How e-commerce changes lives in rural China

Concerns over fake goods have also prompted some people to turn to online shopping.

PUBLISHED : Sunday, 05 June, 2016, 5:49pm
UPDATED : Sunday, 05 June, 2016, 6:27pm

Like several of her rural peers, Wang Xia, a farmer from Houtuan village in Shouguang city of Shandong province is reaping the rewards of China’s rapidly expanding rural e-commerce.

“I buy several of my daily necessities, clothing, fertilisers and even home appliances online. Not only is online shopping convenient, but also cheaper. In addition, I do not have to make long, trips to shopping malls,” she said.

E-commerce is not only helping to revitalise Chinese rural villages, home to half the population, but also opening the doors to a huge market for companies.

Wang’s family makes a living growing tomatoes in a 2,666 square-metre farm in the village and earned about 100,000 yuan (HK$118,000) last year. She purchased a new television set last month on Taobao, Chinese e-commerce giant Alibaba’s online shopping platform and made a single transaction of more than 5,000 yuan in a month.

Alibaba, which started its Rural Taobao strategy in late 2014 has set up 16,000 village-level and 380 county-level service centres to support its e-commerce activities and provide delivery services in rural areas. Alibaba owns the South China Morning Post.

Villagers like Wang can pick up goods they buy online at the nearest service centre which also sells products pre-ordered from merchants.

Concerns over fake goods have also prompted Wang to turn to online shopping.

“I buy infant milk formula for my two-year-old son from Tmall (Alibaba’s brand-focused e-commerce platform) and I don’t need to worry if it’s fake as the platform ensures the” product is genuine, she said.

Shi Binting, a Rural Taobao partner of Antao village’s service centre in the county-level city of Shouguang, said the gross merchandise volume (GMV) could reach 3,000 to 6,000 yuan per day.

“Most of our consumers are villagers. One of them once spent more than 200,000 yuan to buy a car and sent the same to this centre. There are some others who have spent more than 10,000 yuan to buy home appliances such as air conditioners,” Shi said.

Shi, who previously ran a shop selling cell phones in the village, said his income has more than tripled to about 10,000 yuan a month by being a partner who generates income primarily from charging service fees.

The income prospects offered by Rural Taobao for its partners have encouraged many youngsters to leave their jobs in cities and return home to run their own businesses.

Sang De, partner of a Rural Taobao service centre in Shouguang city’s Beiluo Township, is one of those.

“I had gone to Japan for work a few years ago. But I could not find anything that was to my liking, nor did I make any significant gains. I happened to learn about Rural Taobao and decided to come back last year,” she said.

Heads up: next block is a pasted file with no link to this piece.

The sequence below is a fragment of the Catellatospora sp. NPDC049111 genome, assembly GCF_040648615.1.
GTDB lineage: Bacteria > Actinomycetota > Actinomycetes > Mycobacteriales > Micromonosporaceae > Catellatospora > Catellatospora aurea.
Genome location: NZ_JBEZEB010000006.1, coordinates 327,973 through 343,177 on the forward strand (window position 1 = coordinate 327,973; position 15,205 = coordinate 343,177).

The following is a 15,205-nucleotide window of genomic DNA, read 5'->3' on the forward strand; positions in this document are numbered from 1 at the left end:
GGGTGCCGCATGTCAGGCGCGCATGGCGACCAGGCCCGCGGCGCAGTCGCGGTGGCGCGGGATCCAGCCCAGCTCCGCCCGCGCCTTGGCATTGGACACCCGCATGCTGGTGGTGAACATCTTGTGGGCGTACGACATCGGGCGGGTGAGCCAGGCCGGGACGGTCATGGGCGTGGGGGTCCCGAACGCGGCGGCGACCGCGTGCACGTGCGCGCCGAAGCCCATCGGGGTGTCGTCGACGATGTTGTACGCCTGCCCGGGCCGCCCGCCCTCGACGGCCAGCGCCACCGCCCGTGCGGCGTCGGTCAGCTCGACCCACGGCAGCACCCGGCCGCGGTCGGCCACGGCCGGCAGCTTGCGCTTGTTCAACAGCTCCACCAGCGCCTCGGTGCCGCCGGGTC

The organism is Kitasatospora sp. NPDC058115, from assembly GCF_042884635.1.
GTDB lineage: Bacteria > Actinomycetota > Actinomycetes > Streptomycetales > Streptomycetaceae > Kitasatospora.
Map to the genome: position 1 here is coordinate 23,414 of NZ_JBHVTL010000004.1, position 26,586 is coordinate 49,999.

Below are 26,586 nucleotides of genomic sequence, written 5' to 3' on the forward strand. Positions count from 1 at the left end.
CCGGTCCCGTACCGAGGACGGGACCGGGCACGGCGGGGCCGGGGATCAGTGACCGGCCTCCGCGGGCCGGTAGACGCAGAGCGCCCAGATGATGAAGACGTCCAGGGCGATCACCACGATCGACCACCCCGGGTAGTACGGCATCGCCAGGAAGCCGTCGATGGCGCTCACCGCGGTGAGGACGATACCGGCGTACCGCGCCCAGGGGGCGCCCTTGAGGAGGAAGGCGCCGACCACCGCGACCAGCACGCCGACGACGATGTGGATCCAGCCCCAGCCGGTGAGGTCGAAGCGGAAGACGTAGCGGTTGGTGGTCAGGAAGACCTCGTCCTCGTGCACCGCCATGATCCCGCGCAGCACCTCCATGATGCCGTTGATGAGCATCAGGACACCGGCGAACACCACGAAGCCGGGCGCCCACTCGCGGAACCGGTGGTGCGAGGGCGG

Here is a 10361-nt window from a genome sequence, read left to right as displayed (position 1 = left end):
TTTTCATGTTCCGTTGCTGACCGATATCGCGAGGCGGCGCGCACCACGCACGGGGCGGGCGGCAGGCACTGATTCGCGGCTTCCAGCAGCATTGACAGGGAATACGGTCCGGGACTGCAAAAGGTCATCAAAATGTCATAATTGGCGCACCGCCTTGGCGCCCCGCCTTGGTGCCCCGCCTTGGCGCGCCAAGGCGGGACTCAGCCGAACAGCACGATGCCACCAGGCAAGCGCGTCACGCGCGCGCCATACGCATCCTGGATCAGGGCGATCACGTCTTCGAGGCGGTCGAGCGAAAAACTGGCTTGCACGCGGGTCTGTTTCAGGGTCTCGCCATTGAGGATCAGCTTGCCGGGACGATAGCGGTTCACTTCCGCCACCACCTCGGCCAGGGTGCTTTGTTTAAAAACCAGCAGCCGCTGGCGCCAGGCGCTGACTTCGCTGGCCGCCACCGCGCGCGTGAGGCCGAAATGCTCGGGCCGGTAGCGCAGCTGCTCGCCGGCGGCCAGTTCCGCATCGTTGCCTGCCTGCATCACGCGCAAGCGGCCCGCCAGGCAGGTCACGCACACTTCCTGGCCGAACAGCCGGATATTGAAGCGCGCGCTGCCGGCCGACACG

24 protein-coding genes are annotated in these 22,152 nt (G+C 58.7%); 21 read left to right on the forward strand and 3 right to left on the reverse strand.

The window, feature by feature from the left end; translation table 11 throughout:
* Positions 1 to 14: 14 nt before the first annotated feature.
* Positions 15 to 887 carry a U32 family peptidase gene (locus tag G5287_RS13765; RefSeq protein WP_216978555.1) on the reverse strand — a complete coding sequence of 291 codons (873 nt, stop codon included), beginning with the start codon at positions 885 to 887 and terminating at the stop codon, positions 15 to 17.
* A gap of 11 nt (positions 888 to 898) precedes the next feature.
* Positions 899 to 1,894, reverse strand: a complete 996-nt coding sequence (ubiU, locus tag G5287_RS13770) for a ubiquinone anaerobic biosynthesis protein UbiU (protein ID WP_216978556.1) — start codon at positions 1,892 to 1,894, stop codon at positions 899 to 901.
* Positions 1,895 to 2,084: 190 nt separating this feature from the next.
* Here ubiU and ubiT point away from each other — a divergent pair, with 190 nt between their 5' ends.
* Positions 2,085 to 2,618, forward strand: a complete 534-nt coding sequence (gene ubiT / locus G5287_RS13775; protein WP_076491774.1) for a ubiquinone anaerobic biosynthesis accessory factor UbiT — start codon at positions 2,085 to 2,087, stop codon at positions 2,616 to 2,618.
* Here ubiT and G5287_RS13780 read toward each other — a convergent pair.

The Beilou service centre was set up last October right before the Singles’ Day shopping festival.

Sang said the GMV at the service centre reached 430,000 yuan on that day (November 11) while monthly sales are about 400,000 yuan. During some festivals such as the Lunar New Year, the sales during a single month could surpass 1 million yuan, she said.

Sang declined to reveal how much she usually earns a month, but said she is happy with her income and the fact that she can stay with her family.

Another e-commerce giant, JD.com, is also expanding in the rural market by opening self-operated service centres and Jingdong Bang, a home appliance delivery and maintenance team in partnership with local shops.

JD.com, which runs about, 1,000 service centres, plans to have 1,500 of them by the end of this year. Jingdong Bang has opened more than 1,300 outlets.

Changjiang Securities analyst Li Jin said the rural e-commerce market has become more complex due to limitations in logistics, payment systems and product diversity.

Brick-and-mortar outlets are therefore important as villagers can get access to e-commerce and delivery services through these services centres, Li said in a study. One-stop services can also help build up rural residents’ online shopping habits.

Unlike Alibaba and JD.com, electronics and home appliances retailer Suning Commerce Group’s rural strategy is to open self-operated stores. It plans to invest 5 billion yuan this year to open 1,500 physical stores and expand its agent and authorised services network in rural areas.

The strategy of opening self-operated stores will allow Suning to have deeper integration with the local market, internet consulting company iResearch said in a report.

It’s hard to say which company’s business model will have an advantage, but Suning’s strategy will be more welcomed by local governments as its investment will also drive growth in other sectors and create more jobs in underdeveloped areas, it said.